TWO deadly outbreaks of bird flu have been confirmed in England and Wales.
The spread of the virus in Stratford-Upon-Avon, Warwickshire, has been described as "beyond control" after more than a dozen swans died there in recent weeks.
Another outbreak of the bug has been confirmed in poultry and wild birds at a premises in Wrexham, north Wales.
The deadly spreads have left wildlife experts fearing for bird populations, with swans, ducks and geese on the River Avon all contracting the disease.
These birds caught the bug after an outbreak was first confirmed at a rescue centre in Wychbold – 40 minutes from Shakespeare's birth place.
Now, several more have contracted the disease.
Cyril Bennis, who runs Stratford-Upon-Avon Swan Rescue group warned the current outbreak was "beyond control" in Stratford-Upon-Avon.
The 72-year-old, who has been protecting swans in the town for 40 years, said: "Three weeks ago one of the sanctuaries that we take our swans to was shut down because of suspected avian flu.
"The swans that were on the mend there had to be put to sleep.
"The other rescue centre also had to be shut down because two swans there also had suspected avian flu."
He added that birds are now dying everyday.
"I have had to put two swans to sleep today, one last night, seven others have died of suspected avian flu in the last few days – it's a daily occurrence," he explained.
"I really fear that the entire population, which is more than 70 swans, could be seriously under threat."
Meanwhile, in Chirk, Wrexham County, north Wales, the Chief Veterinary Officer for Wales confirmed the presence of the H5N1 bird flu strain.
The Welsh government said temporary control zones were put around the site immediately.
A veterinary investigation is under way, but dead wild birds found in the area are believed to be the source.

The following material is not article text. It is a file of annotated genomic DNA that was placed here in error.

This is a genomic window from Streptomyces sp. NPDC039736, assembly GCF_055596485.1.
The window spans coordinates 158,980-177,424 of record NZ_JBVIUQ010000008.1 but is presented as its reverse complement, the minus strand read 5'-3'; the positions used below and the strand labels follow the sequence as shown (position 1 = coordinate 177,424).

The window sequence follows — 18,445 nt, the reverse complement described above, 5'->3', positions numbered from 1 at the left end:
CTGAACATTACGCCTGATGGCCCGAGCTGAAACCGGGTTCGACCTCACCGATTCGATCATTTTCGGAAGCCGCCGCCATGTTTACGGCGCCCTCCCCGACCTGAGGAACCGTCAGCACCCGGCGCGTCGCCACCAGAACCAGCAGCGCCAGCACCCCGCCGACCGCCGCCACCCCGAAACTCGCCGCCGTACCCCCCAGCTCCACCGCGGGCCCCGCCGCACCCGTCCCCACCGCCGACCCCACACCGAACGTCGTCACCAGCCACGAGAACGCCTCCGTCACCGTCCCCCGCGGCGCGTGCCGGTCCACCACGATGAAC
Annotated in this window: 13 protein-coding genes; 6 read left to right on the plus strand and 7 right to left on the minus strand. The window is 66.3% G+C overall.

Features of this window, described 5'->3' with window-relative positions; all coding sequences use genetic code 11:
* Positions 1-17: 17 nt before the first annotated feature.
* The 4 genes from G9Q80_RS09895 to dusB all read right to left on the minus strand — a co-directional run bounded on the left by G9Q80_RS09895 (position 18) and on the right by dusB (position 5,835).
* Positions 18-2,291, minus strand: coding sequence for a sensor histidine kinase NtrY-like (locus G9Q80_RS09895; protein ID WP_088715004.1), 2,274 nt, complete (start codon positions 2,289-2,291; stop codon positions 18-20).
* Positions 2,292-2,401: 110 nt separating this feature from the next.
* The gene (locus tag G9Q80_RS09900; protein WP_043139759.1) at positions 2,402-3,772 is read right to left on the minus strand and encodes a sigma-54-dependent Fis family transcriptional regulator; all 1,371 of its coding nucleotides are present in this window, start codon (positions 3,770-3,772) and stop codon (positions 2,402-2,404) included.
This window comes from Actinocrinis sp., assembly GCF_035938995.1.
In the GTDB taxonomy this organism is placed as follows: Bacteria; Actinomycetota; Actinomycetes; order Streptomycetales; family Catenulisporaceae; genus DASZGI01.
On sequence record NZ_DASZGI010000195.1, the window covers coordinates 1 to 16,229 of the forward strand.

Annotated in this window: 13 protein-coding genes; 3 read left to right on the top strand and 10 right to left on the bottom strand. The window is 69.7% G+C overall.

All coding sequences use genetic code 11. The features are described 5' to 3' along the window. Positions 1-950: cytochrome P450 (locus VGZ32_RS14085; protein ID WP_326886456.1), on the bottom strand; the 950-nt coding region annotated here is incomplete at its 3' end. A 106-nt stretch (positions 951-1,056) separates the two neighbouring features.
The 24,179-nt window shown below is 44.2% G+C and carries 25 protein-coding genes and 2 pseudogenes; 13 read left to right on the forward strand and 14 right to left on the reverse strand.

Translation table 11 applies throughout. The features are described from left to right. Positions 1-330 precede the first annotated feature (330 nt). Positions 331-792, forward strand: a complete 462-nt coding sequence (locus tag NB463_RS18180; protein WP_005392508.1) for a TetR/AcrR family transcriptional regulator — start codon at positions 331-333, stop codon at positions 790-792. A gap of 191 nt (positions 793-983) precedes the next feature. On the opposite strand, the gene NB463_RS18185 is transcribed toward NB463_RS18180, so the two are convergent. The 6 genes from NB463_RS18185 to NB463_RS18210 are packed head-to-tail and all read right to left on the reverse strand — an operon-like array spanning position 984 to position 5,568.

What is bird flu?
Bird flu, or avian flu, is an infectious type of influenza that spreads among birds.
The NHS says it can affect humans – but only in very rare cases.
The disease isn’t, however, an airborne virus.
It spreads from bird to bird by direct contact or through contaminated body fluids and faeces.
It can also be spread by contaminated feed and water or by dirty vehicles, clothing and footwear.
Do not touch or pick up any dead or visibly sick birds that you find.
If you find dead wild waterfowl (swans, geese or ducks) or other dead wild birds, such as gulls or birds of prey, you should report them to the Defra helpline (03459 33 55 77).
The Chief Veterinary Officer for Wales, Christianne Glossop, said: "This is further evidence of the need for all keepers of poultry and captive birds to ensure they have the very highest levels of biosecurity in place.
"Public Health Wales has said the risk to the health of the public from avian influenza is very low and the Food Standards Agency has made clear it does not pose a food safety risk for UK consumers."
Avian flu, more commonly known as bird flu, spreads bird-to-bird through direct contact or through contaminated body fluids and faeces, according to Defra.
The virus can also be spread by contaminated feed and water or by dirty vehicles, clothing and footwear.
Cases can spike during winter months if birds migrating from mainland Europe to the UK are carrying the disease.
The virus can, in certain cases, also affect humans although Defra says the risk to the public is low.
People are encouraged to avoid picking up or touching any sick or dead birds, while bird keepers are advised to be vigilant for signs of the disease.
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